The Washington Football Team will retire late safety Sean Taylor’s No. 21 jersey, making him only the third player in franchise history to receive such an honor.

Taylor’s jersey number will be retired during a ceremony before Sunday’s home game against the Kansas City Chiefs. The team also announced Thursday that a road leading to the stadium will be renamed “Sean Taylor Road.”

Washington’s players also will wear a No. 21 decal on their helmets Sunday.

Taylor will join Sammy Baugh (No. 33) and Bobby Mitchell (No. 49) as the only Washington players to have their jersey numbers retired. Other numbers such as Darrell Green’s No. 28, Art Monk’s No. 81 and John Riggins’ No. 44 have not been worn since those players retired. All three are in the Hall of Fame.

“I came into the NFL the same year as Sean Taylor and immediately his athletic ability, resilience, grit, and relentless work ethic set him apart. I and many others looked to him as a role model,” Washington Football Team president Jason Wright said in a statement. “The fact that he was tragically taken so early hurt our player community, but also our fans, coaches, and staff. We will continue to remember him and hold him up as an example of professionalism and excellence, and we will all strive to mirror his excellence in our own ways.”


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The jersey retirement comes amid new attention paid to the investigation into the Washington franchise — after multiple emails emerged from when Bruce Allen was the team president, leading to Jon Gruden’s resignation from the Las Vegas Raiders. Those emails were part of court documents filed in June.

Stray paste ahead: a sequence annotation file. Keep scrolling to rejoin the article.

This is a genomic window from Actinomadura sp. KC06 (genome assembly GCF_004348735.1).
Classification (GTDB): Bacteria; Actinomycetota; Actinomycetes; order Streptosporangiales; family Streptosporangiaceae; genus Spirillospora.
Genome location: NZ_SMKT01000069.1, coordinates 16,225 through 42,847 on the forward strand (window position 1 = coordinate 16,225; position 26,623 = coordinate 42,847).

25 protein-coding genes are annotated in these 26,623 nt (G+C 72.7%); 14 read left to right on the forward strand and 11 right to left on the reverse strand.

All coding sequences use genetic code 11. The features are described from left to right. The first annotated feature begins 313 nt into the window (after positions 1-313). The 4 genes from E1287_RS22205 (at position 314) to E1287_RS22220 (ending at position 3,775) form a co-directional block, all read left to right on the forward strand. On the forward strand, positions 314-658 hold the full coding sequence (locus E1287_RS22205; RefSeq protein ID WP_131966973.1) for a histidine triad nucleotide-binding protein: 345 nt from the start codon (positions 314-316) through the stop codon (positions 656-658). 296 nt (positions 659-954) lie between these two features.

The NFL Players Association has announced it will ask the league to release the 650,000 emails collected from the franchise as part of the investigation. The NFL said it did not leak any emails and that it won’t reopen the investigation or release any of the emails.

Amid skepticism Thursday morning over the timing of the Taylor announcement, a team spokesperson said in a statement that the organization started planning the ceremony before the season started and wanted it to be part of the franchise’s alumni weekend. Another former player, ESPN analyst Ryan Clark, said he was contacted in September about attending.

The team’s statement read, in part: “We have been planning this weekend’s tribute to Sean Taylor since before the start of the season in partnership with Sean Taylor’s family and as part of our Alumni weekend activities. … We apologize to fans who would have liked more notice and will continue to share with fans ways we will be celebrating Sean Taylor’s legacy over the next month.”

Taylor was shot Nov. 27, 2007, during a burglary attempt at his Florida home and later died. According to teammates and coaches, he was in the midst of his best NFL season at the time of his death, despite being out with an injury at the time, and he was named as a second-team All-Pro in 2007.

Washington drafted Taylor with the No. 5 pick in 2004. He wore No. 36 during his rookie season, then switched to No. 21 the next year.

Taylor’s combination of size and physical skills made him a unique talent in Washington’s secondary, and his popularity led to a number of safeties later wearing No. 21. Washington’s current safety Landon Collins, who wore No. 21 when he was with the New York Giants, said he hoped Washington would draft him because that’s where Taylor had played.

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